Good News For Joe Mazzulla, Celtics Becoming ‘Reflection’ Of Marcus Smart

'We're a reflection of him and his leadership'


Nov 15, 2022

The Boston Celtics drafted Marcus Smart with the No. 6 pick in the 2014 NBA Draft. He immediately became a fan favorite, displaying a level of competitive toughness few had before him. But it wasn’t until this season that it finally became apparent that the organization was fully behind their rough-and-tumble point guard.

Ask any Celtics fan how they feel about Smart and they’ll supply a well-rehearsed response: “Love and Trust.”

It’s become a rallying cry of sorts for Green Teamers. But despite the fact Brad Stevens was the one to drop the historic one-liner in a postgame press conference in 2019, Smart’s Celtics teammates and coaches continuously failed to prove the “Trust” part of that tagline.

Smart didn’t become a full-time starter until 2021-22, his eighth season in the NBA. That happened to be the same season he took home the NBA’s Defensive Player of the Year award and helped guide Boston to the NBA Finals for the first time in over a decade. And even then, Smart still didn’t receive, or earn, the full support of those around him. This past offseason Boston went out and acquired Malcolm Brogdon, another starting point guard, to back up Smart and serve as a reliable ball handler in the final minutes of games — something Smart had not been to the point of Brogdon’s acquisition.

That seemed to flip a switch for Smart.

Through Boston’s first 14 games, Smart has become more than a defensive weapon. He’s an offensive playmaker, a reliable scorer, and (has remained) the undoubted heart and soul of the Celtics.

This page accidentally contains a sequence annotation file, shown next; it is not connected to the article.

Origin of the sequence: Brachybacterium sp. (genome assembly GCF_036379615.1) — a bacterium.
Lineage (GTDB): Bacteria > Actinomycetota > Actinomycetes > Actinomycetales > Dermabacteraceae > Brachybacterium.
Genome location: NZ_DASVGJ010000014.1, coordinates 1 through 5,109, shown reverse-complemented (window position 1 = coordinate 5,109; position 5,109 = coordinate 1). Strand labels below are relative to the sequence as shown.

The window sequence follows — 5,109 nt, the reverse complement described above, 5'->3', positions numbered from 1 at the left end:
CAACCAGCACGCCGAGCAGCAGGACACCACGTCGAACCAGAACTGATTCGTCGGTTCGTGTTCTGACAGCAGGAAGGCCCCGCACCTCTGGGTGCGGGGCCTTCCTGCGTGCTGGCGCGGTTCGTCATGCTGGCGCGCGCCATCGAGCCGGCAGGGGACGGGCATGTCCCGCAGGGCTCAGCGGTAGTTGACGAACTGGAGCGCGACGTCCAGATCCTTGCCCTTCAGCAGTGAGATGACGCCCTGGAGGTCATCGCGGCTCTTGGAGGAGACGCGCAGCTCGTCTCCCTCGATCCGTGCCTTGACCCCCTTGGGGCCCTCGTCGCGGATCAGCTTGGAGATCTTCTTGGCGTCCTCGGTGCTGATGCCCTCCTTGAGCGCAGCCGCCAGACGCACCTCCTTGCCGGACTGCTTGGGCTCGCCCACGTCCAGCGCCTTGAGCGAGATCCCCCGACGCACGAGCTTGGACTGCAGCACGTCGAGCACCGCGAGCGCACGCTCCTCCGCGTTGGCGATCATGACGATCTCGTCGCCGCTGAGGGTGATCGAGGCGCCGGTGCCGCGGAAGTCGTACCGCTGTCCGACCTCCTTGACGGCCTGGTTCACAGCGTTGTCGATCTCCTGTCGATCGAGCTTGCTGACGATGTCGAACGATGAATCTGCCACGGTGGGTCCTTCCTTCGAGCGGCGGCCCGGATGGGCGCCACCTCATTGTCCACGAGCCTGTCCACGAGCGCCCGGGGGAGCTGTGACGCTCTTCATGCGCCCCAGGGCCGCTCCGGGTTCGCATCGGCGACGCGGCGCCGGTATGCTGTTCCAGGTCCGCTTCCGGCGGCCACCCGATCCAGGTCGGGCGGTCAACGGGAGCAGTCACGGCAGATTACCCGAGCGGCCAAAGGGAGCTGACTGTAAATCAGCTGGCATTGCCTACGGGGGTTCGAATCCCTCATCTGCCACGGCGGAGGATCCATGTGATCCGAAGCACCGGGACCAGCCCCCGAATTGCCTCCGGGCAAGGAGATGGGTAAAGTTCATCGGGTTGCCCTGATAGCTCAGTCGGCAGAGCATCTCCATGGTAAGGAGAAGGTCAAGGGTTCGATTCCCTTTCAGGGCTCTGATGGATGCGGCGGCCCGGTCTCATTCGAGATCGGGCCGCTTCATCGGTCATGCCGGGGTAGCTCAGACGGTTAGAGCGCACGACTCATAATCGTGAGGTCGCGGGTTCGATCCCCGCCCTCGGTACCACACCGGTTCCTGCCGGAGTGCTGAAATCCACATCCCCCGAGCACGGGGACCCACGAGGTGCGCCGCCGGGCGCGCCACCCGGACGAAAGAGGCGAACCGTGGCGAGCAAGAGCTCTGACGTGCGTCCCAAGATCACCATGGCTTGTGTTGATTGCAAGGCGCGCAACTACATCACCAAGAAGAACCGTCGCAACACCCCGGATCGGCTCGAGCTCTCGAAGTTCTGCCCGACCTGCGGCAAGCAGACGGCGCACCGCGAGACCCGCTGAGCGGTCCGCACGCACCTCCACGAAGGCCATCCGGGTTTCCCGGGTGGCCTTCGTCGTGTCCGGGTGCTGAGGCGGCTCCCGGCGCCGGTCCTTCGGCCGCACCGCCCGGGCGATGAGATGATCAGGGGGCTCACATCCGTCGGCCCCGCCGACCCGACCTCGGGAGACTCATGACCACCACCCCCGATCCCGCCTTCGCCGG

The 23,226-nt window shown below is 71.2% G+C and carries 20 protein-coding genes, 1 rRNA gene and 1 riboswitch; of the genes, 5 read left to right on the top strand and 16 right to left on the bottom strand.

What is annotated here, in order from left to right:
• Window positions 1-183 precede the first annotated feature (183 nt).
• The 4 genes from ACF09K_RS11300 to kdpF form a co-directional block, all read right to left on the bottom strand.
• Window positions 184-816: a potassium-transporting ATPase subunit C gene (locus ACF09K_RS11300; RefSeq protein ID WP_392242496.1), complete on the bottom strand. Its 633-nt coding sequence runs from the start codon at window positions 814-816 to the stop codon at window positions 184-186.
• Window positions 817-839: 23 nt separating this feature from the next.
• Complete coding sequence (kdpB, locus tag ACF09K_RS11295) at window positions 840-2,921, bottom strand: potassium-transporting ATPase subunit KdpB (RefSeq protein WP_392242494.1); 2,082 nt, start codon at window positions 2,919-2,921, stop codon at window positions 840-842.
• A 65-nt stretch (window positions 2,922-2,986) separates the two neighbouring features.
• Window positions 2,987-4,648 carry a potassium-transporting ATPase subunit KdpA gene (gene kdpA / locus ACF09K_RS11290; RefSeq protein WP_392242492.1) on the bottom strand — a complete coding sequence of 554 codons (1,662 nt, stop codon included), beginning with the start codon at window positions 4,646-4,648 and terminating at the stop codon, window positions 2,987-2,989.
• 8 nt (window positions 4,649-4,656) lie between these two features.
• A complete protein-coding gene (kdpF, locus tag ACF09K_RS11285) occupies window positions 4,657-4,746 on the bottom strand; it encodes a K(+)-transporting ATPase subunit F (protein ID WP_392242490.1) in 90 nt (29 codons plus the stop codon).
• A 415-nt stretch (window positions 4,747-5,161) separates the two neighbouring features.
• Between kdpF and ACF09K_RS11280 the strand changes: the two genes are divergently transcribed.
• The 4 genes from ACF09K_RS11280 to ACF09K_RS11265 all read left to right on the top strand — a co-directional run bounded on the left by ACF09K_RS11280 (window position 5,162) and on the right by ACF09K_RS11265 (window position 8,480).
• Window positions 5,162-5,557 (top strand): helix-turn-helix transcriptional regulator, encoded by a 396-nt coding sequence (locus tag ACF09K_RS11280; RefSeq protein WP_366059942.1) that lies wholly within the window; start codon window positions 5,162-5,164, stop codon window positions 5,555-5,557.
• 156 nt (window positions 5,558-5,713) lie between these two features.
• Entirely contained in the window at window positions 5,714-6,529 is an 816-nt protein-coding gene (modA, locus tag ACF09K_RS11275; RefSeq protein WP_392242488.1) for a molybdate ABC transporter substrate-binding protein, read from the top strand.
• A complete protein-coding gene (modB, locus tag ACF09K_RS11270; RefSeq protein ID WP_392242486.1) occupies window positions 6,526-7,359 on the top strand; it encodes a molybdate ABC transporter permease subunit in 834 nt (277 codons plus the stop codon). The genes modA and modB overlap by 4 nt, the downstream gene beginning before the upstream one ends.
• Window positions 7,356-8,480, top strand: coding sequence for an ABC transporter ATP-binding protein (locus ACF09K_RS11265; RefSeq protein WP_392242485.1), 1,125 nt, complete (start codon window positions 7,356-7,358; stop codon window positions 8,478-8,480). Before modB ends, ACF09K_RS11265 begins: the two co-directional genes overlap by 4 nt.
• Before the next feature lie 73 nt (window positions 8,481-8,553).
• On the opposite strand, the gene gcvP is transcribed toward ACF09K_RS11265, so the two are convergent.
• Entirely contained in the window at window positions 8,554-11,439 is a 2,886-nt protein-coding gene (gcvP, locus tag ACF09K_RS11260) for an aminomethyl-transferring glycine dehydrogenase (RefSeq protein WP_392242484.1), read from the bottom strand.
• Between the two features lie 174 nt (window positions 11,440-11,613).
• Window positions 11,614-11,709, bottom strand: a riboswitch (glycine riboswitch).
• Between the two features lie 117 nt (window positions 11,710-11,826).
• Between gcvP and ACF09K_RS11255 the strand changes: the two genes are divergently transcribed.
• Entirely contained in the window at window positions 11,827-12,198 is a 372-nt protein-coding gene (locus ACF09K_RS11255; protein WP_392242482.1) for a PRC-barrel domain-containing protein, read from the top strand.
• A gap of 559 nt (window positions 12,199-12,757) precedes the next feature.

“We’re a reflection of him and his leadership,” Mazzulla said Monday, per MassLive’s Souichi Terada. “When he’s poised on the offensive end and he’s playmaking and getting the ball where it needs to get to and he’s making great decisions, we’re just a different team on the offensive end. And then defensively, we know what he brings.”

Smart is averaging 11.4 points and a career-high 7.1 assists per game. Perhaps more important to Boston’s success, he’s also averaging a career-low 1.7 turnovers per 36 minutes. Over the course of the Celtics’ seven-game winning streak, Smart has totaled 57 assists to just 11 turnovers. His continued reliability as a playmaker has led to teammates showing that trust they hadn’t previously.

“Blake Griffin actually was telling me, ‘Right now, guys aren’t hitting. (If you’re) in the paint, take your shot,” Smart said Monday, per team-provided video. “Make the late pass if they come late, but take the shot first because that’s what they’re giving you, and it’ll open it up for everybody else.'”

Thumbnail photo via Brian Fluharty/USA TODAY Sports Images
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